The most effective treatment for pericardial effusion and cardiac tamponade is removal of the pericardial fluid. Surgical pericardiotomy is associated with high mortality and morbidity. Similarly, subcostal percutaneous blind pericardiocentesis was reported to have unacceptably high mortality and complication rates. Major complications associated with blind needle punctures are right heart penetration, hemopericardium, puncture of the coronary arteries, liver and lung bleeding. Even under fluoroscopic guidance and electrocardiographic needle monitoring high complication rates persist. Pericardial drainage has been often inadequate, with frequent recurrences of significant pericardial effusions. Two-dimensional echocardiographically guided pericardiocentesis is reported to improve efficacy and safety of percutaneous puncture. Moreover, it allows immediate verification of the procedural success. We evaluated the efficacy and safety of an echocardiographically guided contrast agent controlled pericardiocentesis. This is a retrospective, descriptive study on 126 consecutive patients who underwent percutaneous pericardiocentesis at the University Hospital Essen, Germany, from 1995 to June 2000. There were 51 women (41%) and 75 men (55%) with a mean age of 52 ± 14 years. Standard techniques for quantification of pericardial effusion were used. Depending on the localization of the pericardial effusion an apical or subxiphoidal approach was chosen. The puncture was performed under echocardiographic guidance and the position of the needle was controlled by injection of contrast agent. Over a long guidewire a pigtail catheter was inserted through a sheath for further drainge of pericardial fluid. The catheter was removed after a maximum of 48 hours to avoid infection of the pericardial cavity. An apical approach was chosen in 98 patients (78%), a subcostal in 28 patients (22%). The procedure was successful in 99% of the attempts. No death or clinical complication occured. The maximal pericardial diameter measured by two-dimensional echocardiography was 32 ± 16 mm before and 5.3 ± 2 mm after drainage. The calculated pericardial effusion was 657 ± 342 ml. A fluid volume of 605 ± 342 ml could be drained. In all patients a pericardial catheter was placed for 1.4 ± 0.8 days. Recurrence of pericardial effusion occured in 18 patients (14%). Of these, 15 patients underwent repeated successful pericardiocentesis (2.5 ± 0.8), and 3 patients were referred to surgical pericardiotomy. Pericardiocentesis under echocardiographic contrast agent guidance is a safe, successful and cost effective procedure for diagnostic and therapeutic drainage of pericardial effusion. Two-dimensional echocardiography allows localization of the optimal puncture site as well as the quantification of the effusion depth. The injection of contrast agents into the pericardial cavity improves the safety and accuracy of the procedure. Even recurrent pericardial effusions can be treated successfully.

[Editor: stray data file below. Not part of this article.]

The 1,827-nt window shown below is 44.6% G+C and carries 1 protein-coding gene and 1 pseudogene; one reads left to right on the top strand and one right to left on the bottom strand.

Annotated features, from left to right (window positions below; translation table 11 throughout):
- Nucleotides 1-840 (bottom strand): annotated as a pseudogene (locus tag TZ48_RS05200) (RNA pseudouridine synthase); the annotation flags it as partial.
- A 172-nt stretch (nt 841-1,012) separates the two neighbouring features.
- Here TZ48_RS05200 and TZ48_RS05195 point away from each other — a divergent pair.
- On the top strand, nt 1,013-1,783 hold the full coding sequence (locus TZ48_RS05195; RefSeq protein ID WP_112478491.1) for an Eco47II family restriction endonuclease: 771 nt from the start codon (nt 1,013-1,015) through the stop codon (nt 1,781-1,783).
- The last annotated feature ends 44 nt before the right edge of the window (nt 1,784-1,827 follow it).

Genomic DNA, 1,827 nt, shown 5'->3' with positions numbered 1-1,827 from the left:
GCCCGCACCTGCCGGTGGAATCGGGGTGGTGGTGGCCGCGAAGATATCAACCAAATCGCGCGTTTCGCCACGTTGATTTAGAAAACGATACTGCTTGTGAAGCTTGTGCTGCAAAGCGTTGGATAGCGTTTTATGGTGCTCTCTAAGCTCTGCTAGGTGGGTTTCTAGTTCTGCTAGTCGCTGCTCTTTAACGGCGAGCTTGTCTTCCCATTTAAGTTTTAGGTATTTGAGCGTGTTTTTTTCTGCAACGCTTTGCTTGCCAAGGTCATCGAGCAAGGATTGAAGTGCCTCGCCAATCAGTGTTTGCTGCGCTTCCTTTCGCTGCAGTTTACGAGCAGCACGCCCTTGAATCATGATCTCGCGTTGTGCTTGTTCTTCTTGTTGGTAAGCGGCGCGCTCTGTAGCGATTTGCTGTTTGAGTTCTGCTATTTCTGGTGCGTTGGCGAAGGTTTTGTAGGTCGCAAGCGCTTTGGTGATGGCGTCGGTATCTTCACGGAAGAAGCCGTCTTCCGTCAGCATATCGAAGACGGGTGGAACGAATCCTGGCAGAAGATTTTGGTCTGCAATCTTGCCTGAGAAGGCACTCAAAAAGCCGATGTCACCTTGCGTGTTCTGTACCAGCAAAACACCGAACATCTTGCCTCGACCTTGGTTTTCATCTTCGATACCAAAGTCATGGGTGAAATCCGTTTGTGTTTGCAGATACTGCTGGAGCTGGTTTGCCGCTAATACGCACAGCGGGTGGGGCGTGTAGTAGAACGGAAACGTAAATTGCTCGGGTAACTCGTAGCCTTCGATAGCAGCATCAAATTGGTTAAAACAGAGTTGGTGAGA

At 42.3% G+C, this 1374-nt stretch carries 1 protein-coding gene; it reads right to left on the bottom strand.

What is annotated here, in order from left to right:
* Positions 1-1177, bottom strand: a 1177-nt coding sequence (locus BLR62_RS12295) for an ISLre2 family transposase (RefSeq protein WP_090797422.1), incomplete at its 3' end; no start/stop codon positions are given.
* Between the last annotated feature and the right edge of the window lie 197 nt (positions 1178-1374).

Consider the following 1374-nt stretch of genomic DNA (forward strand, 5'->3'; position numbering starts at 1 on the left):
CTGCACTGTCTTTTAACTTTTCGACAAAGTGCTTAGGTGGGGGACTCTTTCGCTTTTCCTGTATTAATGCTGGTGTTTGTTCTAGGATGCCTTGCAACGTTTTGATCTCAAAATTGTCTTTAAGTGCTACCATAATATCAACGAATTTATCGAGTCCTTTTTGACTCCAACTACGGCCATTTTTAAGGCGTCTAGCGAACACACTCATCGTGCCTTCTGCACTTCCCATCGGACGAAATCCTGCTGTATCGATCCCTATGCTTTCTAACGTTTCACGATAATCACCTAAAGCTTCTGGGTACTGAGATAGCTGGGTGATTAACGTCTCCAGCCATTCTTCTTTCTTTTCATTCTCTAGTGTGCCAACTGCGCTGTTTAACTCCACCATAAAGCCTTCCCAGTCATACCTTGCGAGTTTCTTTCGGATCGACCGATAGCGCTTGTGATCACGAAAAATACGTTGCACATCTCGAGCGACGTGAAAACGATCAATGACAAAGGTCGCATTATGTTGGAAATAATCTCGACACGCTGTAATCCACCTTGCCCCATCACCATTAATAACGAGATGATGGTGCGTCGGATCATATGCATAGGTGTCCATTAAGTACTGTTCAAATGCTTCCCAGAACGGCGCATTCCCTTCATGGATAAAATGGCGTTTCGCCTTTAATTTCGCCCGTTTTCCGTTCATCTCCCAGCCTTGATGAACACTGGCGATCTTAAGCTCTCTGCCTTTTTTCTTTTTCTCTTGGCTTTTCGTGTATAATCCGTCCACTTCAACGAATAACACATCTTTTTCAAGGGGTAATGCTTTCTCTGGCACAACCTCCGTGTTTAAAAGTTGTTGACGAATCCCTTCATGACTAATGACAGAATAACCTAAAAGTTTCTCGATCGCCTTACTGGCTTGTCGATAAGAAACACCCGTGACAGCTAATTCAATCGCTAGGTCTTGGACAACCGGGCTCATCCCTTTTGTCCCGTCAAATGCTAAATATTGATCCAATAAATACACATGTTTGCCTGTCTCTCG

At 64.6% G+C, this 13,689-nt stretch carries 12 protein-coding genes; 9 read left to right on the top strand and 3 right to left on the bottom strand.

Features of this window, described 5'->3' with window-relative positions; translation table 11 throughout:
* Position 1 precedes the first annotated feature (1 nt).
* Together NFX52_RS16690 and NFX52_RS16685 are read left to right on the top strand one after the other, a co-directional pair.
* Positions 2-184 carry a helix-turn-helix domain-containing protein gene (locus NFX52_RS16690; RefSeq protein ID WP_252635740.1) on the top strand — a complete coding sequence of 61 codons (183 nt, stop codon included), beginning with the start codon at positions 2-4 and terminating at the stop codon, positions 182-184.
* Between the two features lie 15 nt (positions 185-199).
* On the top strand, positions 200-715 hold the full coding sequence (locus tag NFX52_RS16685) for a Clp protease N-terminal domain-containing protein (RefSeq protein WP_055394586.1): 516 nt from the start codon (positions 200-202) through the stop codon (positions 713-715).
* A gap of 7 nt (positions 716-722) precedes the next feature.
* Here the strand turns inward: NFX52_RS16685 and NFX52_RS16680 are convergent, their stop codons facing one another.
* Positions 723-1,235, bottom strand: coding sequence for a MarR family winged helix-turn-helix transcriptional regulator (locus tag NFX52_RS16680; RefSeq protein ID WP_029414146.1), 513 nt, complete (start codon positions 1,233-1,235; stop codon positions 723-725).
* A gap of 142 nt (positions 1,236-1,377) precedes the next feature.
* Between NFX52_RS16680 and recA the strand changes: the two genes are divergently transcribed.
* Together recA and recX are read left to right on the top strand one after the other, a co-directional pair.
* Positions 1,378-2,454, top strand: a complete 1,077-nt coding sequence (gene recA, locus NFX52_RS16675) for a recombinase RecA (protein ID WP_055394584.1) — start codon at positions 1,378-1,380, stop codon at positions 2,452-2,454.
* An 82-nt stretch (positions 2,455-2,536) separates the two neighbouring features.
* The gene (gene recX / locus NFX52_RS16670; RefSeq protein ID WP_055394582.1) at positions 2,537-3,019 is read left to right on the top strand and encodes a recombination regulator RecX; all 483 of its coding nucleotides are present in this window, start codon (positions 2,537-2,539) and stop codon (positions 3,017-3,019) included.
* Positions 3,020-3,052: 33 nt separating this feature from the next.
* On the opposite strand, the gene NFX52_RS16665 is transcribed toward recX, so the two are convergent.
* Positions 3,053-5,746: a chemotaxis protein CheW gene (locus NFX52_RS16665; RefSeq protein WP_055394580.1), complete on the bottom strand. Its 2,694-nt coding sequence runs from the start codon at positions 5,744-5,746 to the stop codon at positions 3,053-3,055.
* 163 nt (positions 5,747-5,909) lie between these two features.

|Translated title of the contribution||Echocardiographically guided and contrast agent controlled pericardiocentesis|
|Number of pages||6|
|Publication status||Published - 1 Dec 2000|
- Cardiac tamponade
- Echocardiographically guided pericardiocentesis
- Recurrent pericardial effusion
- Risk of pericardiocentesis